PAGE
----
# Dragon Notes UNDER CONSTRUCTION
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## Normal Incidence [Diel]

When normally incident on a boundary separating two dissipationless ($$σ_1$$,$$σ_2$$) dielectric media with respective intrinsic impedances $$η_1,η_2$$, the incident EM-wave described in phasor form by ${\overrightarrow{\boldsymbol{E}}}_i\left(z\right)=\widehat{\boldsymbol{x}}E_{i0}e^{-j{\beta }_1z},\ \ \ {\overrightarrow{\boldsymbol{H}}}_i\left(z\right)=\widehat{\boldsymbol{y}}\frac{E_{i0}}{{\eta }_1}e^{-j{\beta }_1z}$ is partially reflected off the boundary as a wave described by ${\overrightarrow{\boldsymbol{E}}}_r\left(z\right)=\widehat{\boldsymbol{x}}E_{r0}e^{+j{\beta }_1z},\ {\overrightarrow{\boldsymbol{H}}}_r\left(z\right)=\widehat{\boldsymbol{y}}\frac{E_{r0}}{{\eta }_1}e^{+j{\beta }_1z},$ and partially transmitted into
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as ${\overrightarrow{\boldsymbol{E}}}_t\left(z\right)=\widehat{\boldsymbol{x}}E_{t0}e^{-j{\beta }_2z},\ {\overrightarrow{\boldsymbol{H}}}_t\left(z\right)=\widehat{\boldsymbol{y}}\frac{E_{t0}}{{\eta }_2}e^{-j{\beta }_2z}.$ The two waves in
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sum to ${\overrightarrow{\boldsymbol{E}}}_1\left(z\right)=\widehat{\boldsymbol{x}}E_{i0}\left[\tau e^{-j{\beta }_1z}+\mathrm{\Gamma } \left(j2{\mathrm{sin} \left({\beta }_1z\right)} \right)\ \right],$ which is composed of a traveling and a standing wave with amplitudes $$\tau E_{i0}$$ and $$2 \Gamma E_{i0}$$, respectively. Due to the traveling component, $$E_{\text{1}}$$ does not have zeros at fixed distances from the interface, but does have locations of maximum and minimum values: $\underline{{\eta }_2>{\eta}_1}\text{: } \boxed{z_{\text{max}}=-n\frac{{\lambda }_1}{2},\ n=0,1,2,\dots }\ \boxed{z_{\text{min}}=-\left(2n+1\right)\frac{{\lambda }_1}{4},\ n=0,1,2,\dots }$ $\underline{{\eta }_2<{\eta }_1}\text{: } \boxed{z_{\text{min}}=-n\frac{{\lambda }_1}{2},\ n=0,1,2,\dots }\ \boxed{z_{\text{max}}=-\left(2n+1\right)\frac{{\lambda }_1}{4},\ n=0,1,2,\dots }$ In a dissipationless medium, $$\Gamma$$ is real, and there is no phase shift; the $$H$$-field then will have maxima where the $$E$$-field has minima, and minima at its maxima. The $$H$$-field, and the $$E$$-field rewritten in the same form, is: ${\overrightarrow{\boldsymbol{E}}}_1\left(z\right)=\widehat{\boldsymbol{x}}E_{i0}e^{-j{\beta }_1z}\left(1+\mathrm{\Gamma }e^{j2{\beta }_1z}\right),\ \ \ {\overrightarrow{\boldsymbol{H}}}_1\left(z\right)=\widehat{\boldsymbol{x}}\frac{E_{i0}}{{\eta }_1}e^{-j{\beta }_1z}\left(1-\mathrm{\Gamma }e^{j2{\beta }_1z}\right).$ The reflection and transmission coefficients for the waves above are $\boxed{\mathrm{\Gamma }=\frac{{\eta }_2-{\eta }_1}{{\eta }_2+{\eta }_1}}\ \boxed{\tau =\frac{2{\eta }_2}{{\eta }_2+{\eta }_1}},$ and the reflected and transmitted field amplitudes are correspondingly $E_{r0}=\mathrm{\Gamma }E_{i0},\ E_{t0}=\tau E_{i0}.$ The time-average power transmitted into the medium is $\boxed{\overrightarrow{\mathcal{P}}_{\text{av}}\left(z\right)=\widehat{\boldsymbol{z}}\frac{1}{2}{\left| E_t \right|}^2\mathcal{R}e\left[\frac{1}{{\eta }_2}\right]} .$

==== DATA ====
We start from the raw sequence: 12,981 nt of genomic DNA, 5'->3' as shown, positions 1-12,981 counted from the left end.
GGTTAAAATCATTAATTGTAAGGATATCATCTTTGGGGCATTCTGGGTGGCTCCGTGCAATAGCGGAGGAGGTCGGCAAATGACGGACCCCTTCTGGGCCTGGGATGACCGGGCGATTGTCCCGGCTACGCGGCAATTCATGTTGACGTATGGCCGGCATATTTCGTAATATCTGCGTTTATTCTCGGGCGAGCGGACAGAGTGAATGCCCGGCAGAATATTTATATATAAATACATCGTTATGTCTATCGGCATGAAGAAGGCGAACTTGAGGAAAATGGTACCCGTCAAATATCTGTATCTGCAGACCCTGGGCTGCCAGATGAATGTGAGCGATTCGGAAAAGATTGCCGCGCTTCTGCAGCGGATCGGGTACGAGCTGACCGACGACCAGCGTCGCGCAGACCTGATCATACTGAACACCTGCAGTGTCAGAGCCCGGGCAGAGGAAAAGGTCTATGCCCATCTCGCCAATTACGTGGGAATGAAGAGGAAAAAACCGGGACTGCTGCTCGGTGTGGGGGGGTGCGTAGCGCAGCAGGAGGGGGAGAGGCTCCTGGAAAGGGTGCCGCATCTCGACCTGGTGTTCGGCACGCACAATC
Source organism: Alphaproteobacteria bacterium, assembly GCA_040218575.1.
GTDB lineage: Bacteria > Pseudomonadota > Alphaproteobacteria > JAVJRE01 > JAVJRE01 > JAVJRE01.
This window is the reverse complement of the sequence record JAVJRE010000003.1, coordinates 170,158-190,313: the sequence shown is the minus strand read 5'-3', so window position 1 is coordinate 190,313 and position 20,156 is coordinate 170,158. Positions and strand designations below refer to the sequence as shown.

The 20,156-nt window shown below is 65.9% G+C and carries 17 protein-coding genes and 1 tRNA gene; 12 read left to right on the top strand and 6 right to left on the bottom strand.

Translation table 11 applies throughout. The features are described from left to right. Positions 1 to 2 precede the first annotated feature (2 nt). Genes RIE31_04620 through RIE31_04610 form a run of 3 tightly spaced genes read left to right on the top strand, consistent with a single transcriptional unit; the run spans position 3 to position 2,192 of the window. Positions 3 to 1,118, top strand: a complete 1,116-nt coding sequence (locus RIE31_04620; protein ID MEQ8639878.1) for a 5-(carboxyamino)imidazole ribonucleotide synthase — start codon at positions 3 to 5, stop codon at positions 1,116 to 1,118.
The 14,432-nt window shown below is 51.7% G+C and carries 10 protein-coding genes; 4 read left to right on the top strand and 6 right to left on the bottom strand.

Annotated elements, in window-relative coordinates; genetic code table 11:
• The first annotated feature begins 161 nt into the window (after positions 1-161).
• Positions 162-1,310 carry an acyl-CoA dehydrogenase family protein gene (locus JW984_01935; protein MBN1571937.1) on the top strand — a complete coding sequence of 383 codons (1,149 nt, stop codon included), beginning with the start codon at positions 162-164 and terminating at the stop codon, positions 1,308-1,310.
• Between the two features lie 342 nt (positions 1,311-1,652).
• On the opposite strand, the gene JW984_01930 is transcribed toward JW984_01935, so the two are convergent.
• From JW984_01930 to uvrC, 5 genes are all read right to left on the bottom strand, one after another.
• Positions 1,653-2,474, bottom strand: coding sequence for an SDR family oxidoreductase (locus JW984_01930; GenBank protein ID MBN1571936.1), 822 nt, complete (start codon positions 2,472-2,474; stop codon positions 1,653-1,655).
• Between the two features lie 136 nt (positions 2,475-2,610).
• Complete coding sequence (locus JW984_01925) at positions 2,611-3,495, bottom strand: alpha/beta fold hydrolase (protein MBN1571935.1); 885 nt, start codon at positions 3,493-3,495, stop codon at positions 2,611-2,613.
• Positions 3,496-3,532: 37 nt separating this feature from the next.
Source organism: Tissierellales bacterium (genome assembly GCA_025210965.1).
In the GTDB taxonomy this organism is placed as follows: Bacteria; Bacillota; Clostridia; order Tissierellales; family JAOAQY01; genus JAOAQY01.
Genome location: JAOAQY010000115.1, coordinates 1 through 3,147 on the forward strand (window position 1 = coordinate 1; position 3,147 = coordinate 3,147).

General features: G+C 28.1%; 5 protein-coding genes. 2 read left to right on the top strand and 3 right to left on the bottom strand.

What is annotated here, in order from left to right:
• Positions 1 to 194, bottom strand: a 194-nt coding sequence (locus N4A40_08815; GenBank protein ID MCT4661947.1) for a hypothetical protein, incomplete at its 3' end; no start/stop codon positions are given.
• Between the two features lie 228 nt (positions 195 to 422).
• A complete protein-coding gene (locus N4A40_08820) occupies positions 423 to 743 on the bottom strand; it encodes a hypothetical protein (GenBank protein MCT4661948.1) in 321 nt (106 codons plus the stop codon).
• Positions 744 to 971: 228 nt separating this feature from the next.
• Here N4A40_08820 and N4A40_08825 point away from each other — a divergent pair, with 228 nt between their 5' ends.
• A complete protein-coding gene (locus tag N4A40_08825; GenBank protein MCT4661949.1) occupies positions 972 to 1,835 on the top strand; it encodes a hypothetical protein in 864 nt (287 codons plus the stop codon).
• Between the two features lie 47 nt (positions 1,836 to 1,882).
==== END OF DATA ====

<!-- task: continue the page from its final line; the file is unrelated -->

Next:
$$n_1=1,\text{ } n_2=2, \text{ }$$

$$\beta_1 =1, \text{ }\beta_2 =3 \text{ }$$